My first couple weeks at sea were a little rough. I had to wear a sea sickness patch that made me feel pretty fuzzy in the head and a little dizzy. Since I stopped wearing it, I feel okay most days, but there are those few rougher days at sea where going my stomach is a little iffy as I dance. I have adjusted now, but it was rocky there for a while…

She is doing what?
My fellow sailors, needless to say, were not sure what to make of a new officer on the ship doing somewhat odd exercises. Even my Commanding Officer, who knew I was a dancer ahead of time, took a few moments one of my first days to figure out that I was walking through dance routines on the forecastle (front deck of the ship). However, once it became a regular routine, the fact that I was doing rumba walks to the radar and back on the bridge didn’t seem unusual anymore. I became the same as everyone else working out in our little gym.

Needing to just dance.
One of the hardest things is that there really is no space to just go and full out dance on the ship. Dance is a big part of my personal stress relief so when we get busy (and boy do we!) and I don’t get the opportunity to practice for a couple days, I start to feel a bit stressed, frustrated, and irritable. It usually resolves with a good practice to burn off the steam and disconnect from ship life but there are still times when I just want to dance full out.

One of the hardest things is that there really is no space to just go and full out dance on the ship. Dance is a big part of my personal stress relief so when we get busy (and boy do we!) and I don’t get the opportunity to practice for a couple days, I start to feel a bit stressed, frustrated, and irritable. It usually resolves with a good practice to burn off the steam and disconnect from ship life but there are still times when I just want to dance full out.

Keeping it Realistic till I get Home.

I came into this deployment knowing dance was going to be a challenge, and I am staying positive simply because I take time to look after myself and just dance. I may find myself stumbling around trying to keep my balance, but even the rockiest days at sea are great days when they are dance days.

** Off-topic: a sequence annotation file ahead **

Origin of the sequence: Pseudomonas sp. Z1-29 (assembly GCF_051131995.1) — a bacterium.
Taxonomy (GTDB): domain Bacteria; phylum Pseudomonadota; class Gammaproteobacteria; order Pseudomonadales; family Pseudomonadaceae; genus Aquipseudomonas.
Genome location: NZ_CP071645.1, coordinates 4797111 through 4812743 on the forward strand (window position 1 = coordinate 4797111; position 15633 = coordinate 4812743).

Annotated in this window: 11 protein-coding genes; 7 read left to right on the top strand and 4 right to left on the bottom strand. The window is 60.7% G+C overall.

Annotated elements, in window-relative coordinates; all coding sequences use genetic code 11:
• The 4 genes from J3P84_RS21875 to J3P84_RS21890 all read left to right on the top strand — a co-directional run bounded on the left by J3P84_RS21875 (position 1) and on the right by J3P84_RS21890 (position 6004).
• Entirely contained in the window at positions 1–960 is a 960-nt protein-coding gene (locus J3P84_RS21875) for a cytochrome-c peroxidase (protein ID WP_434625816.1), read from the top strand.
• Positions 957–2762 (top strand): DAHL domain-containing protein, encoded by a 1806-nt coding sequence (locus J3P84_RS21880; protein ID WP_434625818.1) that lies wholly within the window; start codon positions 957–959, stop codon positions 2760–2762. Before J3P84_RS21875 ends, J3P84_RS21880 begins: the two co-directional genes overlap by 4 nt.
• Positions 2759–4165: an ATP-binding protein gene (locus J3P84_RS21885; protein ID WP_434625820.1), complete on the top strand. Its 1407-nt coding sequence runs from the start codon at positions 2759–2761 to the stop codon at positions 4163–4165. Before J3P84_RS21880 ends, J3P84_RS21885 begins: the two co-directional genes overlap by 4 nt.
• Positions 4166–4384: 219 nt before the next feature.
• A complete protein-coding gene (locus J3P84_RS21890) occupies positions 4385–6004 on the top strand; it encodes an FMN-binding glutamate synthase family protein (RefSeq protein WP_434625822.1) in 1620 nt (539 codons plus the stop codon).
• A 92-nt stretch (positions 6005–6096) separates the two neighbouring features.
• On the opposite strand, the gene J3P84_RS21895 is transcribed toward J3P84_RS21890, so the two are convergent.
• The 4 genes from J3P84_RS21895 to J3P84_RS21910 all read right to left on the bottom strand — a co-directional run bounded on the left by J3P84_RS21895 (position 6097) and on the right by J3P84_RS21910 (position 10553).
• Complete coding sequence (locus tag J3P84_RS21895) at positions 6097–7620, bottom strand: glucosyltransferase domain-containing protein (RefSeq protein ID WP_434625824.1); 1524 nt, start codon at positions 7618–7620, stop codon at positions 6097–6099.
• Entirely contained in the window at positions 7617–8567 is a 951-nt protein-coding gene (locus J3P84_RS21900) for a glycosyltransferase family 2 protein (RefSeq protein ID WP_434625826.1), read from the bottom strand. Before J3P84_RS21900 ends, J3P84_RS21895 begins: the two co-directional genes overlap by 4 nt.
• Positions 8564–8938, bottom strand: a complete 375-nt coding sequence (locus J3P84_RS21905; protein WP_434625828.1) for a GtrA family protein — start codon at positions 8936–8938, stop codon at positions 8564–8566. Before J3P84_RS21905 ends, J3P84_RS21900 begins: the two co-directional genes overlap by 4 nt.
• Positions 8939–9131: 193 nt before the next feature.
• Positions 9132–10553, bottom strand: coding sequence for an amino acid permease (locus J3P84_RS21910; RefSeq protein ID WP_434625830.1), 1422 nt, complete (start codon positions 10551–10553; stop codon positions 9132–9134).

I usually keep my military and dance identities separate, but since I live where I work on this ship I have had to find a way to blend them together. In many ways my overall understanding of who I am is growing with each nautical mile we travel. I firmly believe that as people we are always changing and evolving and most limits we encounter are those we place on ourselves. I came on board not knowing how these two parts of who I am would come together. It was a personal challenge to take those first dance steps on the bridge – but I am proud that I did and that I figured out how to be a truly military dancer.

I’ll be home in time for Christmas, and I am looking forward to getting back inside a studio and working with my instructor again. But until then, I am absolutely loving what I am doing onboard HMCS Nanaimo for Operation CARIBBE. From telling the stories of my fellow sailors to snapping photos of the Gnaval Gnome, I am slowly and surely dancing my way through my Navy days at sea.

Oh, I should mention that I am actually in the Royal Canadian Air Force… but that’s another story…

Author: Captain Jenn Jackson
Exclusively for Dance Comp Review

Facebook Comments